This opinion will be unpublished and

may not be cited except as provided by

Minn. Stat. §. 480A.08, subd. 3 (1996).




Richard F. Cruz, et al.,



John D. Lamey, Jr.,


Filed January 21, 1997


Foley, Judge


Dakota County District Court

File No. C8-95-7999

Richard J. Gabriel, 175 W. Lafayette Frontage Road, Suite 200, St. Paul, MN 55107-1487 (for Respondent)

Frank T. Mabley, Greenstein, Mabley & Wall, L.L.C., 2803 Lincoln Drive, Suite 300, Roseville, MN 55113-1312 (for Appellant)

Considered and decided by Short, Presiding Judge, Davies, Judge, and Foley, Judge.


FOLEY, Judge

Appellant, seller of a vacant residential lot, challenges the trial court's order ruling that warranty in purchase agreement did not merge into the deed at closing, and therefore that appellant is liable to respondent purchasers for breach of the warranty. We reverse.


In the summer of 1992, respondents Richard and Gloria Cruz contacted builder Kirk Dahlstrom about building them a home. Dahlstrom, in accordance with the Cruzes' direction, found a vacant lot for them in Mendota Heights. Dahlstrom had previously built a home on an adjacent lot.

In September 1992, the three met with the vacant lot's owner, appellant Dr. John Lamey,[1] who indicated he was willing to sell. Dahlstrom drafted a purchase agreement for the property using a form approved by the Minnesota Association of Realtors. The Cruzes were intent on building a rambler-style home, and thus wanted some assurance that the soil would permit construction of a 12-course basement that such a house apparently requires. Therefore, Dahlstrom wrote an addendum to the purchase agreement that states:

Seller warrants that the property is buildable with a standard 12 course basement and sound footings. Any costs that exceed these standards, due to unstable or unsuitable soils conditions, would be re-imbursed to the buyers by the sellers.

Lamey wanted to limit his liability under this addendum, so Dahlstrom added the following language:

If soils conditions warrant additional cost of more than $1,000, then this P.A. could be null and void at the option of the seller.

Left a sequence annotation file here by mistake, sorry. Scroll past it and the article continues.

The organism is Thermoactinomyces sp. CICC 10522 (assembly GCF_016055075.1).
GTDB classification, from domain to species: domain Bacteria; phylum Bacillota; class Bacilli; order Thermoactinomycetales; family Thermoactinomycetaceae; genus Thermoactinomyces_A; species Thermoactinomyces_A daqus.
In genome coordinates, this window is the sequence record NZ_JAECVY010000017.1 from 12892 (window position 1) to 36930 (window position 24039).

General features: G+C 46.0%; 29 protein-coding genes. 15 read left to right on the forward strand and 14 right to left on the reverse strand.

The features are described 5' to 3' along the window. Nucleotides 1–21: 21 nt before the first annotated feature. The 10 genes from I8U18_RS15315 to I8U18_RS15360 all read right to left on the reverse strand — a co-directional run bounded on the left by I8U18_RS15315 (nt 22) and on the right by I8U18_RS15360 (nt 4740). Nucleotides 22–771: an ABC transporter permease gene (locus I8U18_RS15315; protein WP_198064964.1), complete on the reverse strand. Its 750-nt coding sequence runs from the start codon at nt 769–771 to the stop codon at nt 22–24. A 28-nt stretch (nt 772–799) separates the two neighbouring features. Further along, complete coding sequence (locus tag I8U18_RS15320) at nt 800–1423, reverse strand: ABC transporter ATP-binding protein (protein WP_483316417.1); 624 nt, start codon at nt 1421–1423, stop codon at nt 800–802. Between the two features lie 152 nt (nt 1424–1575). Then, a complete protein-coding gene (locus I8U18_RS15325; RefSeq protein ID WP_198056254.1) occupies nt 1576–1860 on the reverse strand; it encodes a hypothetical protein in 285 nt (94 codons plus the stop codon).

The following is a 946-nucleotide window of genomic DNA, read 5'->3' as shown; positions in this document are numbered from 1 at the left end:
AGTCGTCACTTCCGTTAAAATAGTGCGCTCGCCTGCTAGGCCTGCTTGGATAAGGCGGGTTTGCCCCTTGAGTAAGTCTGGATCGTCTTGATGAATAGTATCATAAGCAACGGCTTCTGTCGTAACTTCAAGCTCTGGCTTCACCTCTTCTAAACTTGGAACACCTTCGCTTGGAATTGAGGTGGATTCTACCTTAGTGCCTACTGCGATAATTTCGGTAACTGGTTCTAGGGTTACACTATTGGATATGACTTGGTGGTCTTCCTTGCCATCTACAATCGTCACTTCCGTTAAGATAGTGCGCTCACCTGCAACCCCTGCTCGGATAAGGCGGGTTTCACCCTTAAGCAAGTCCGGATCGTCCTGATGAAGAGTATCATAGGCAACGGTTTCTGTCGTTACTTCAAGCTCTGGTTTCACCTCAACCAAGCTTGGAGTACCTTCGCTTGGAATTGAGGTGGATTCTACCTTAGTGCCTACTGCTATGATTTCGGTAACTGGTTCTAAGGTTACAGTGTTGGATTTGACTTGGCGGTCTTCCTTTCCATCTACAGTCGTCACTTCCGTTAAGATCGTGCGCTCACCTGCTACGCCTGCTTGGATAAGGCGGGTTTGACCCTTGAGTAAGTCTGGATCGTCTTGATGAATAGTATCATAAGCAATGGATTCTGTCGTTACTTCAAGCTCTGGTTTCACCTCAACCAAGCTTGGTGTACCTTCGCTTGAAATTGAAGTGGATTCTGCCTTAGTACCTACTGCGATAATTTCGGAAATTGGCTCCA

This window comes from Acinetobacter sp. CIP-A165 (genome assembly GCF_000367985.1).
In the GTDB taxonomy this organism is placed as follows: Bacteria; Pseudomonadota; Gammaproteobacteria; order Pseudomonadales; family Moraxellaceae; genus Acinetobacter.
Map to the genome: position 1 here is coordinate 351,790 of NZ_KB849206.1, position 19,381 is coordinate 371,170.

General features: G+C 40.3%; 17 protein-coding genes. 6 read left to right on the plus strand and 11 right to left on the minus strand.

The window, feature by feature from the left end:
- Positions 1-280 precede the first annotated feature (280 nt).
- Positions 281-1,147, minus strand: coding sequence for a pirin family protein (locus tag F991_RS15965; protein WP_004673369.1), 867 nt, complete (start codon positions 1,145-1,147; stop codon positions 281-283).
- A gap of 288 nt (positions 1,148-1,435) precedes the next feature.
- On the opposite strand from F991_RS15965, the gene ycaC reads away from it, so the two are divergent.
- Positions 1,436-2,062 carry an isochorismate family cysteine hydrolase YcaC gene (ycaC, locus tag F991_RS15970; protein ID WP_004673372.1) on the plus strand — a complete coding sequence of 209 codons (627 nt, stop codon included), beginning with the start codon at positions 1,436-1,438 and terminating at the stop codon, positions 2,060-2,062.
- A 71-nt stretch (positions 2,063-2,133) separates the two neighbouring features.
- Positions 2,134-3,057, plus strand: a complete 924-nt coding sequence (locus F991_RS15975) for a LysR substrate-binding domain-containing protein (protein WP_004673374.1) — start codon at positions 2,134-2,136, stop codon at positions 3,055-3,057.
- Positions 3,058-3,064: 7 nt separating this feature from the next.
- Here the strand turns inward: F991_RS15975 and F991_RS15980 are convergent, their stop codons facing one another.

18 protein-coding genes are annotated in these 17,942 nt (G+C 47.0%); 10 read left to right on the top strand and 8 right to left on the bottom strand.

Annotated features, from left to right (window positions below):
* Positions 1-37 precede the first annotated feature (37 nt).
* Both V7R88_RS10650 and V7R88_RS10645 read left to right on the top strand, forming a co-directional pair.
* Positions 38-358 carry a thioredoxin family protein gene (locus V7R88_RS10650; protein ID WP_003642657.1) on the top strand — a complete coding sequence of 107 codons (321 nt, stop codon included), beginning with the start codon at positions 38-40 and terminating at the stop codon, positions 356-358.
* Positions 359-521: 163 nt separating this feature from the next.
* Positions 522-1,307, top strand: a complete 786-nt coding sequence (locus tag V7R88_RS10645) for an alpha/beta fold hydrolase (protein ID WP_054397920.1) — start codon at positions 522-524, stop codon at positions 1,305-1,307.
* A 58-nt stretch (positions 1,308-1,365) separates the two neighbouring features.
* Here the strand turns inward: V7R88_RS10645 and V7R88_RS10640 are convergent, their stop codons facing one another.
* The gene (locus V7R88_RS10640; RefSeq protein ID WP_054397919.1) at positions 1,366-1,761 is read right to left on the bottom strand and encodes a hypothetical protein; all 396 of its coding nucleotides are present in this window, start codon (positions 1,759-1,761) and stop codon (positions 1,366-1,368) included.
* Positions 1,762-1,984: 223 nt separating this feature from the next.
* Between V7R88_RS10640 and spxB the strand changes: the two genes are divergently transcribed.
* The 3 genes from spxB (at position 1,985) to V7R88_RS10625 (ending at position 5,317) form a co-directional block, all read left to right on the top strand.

The closing took place on November 9, 1992. The deed did not recite the purchase agreement's warranty of buildability or the related addendum.

Property excavation began the next day, November 10, 1992. The diggers reached ground water within five feet of the surface and, after further investigation, it became clear that the 12-course basement could not be built. The Cruzes demanded that Lamey either assume all costs of a revised house plan or rescind the sale. Lamey refused to do so, arguing that the purchase agreement expired at closing (under the doctrine of merger), and that therefore the warranty was no longer in effect and could not be enforced.

The Cruzes went ahead with a revised building plan and then reasserted their claim against Lamey for breach of the contractual warranty provision. Prior to the bench trial, the parties stipulated that if the Cruzes prevailed, the damages sustained would be $10,000.

The trial court held that the warranty had not merged at closing and was therefore enforceable. In support of its ruling, the court found that the purchase agreement did not grant the Cruzes the right to go on the premises for soil testing prior to closing. The court also pointed to the fact that certain preprinted contingencies in the agreement, which if not satisfied or waived resulted in the agreement becoming null and void, had been lined-out. One of these contingencies referred to soil testing. The trial court reasoned that the elimination of these contingencies "clearly provide[d] for the survival of the subject matter of these contingencies past closing" and reflected recognition by both parties that the soil testing could not have been performed before closing. (Dahlstrom testified that Lamey was aware that the construction lender would not permit any testing on the land prior to closing because of concerns about its lien priority.) Lamey appeals from the trial court's order, arguing (among other things) that the warranty was no longer enforceable because the purchase agreement had merged into the deed at closing.


I. Standard of Review

The "[c]onstruction and effect of a contract presents a question of law, unless an ambiguity exists." Trondson v. Janikula, 458 N.W.2d 679, 681 (Minn. 1990). Whether a contract is ambiguous is also a legal question. Current Tech. Concepts, Inc. v. Irie Enters., Inc., 530 N.W.2d 539, 543 (Minn. 1995). Here, the contract is not ambiguous. Therefore, we conduct our review de novo. See Western Insulation Servs., Inc. v. Central Nat'l Ins. Co., 460 N.W.2d 355, 357 (Minn. App. 1990) (conclusions of law reviewed de novo).

Directly related to this is the rule that

[t]he intent of the parties to a written instrument is only relevant when the language of the instrument is ambiguous or reasonably subject to more than one interpretation.

Resolution Trust Corp. v. Kahn, 501 N.W.2d 703, 705 (Minn. App. 1993), review denied (Minn. Aug. 16, 1993). As the trial court's order suggests, the analysis of the merger issue should be conducted by reference only to the language of the agreement.

II. Merger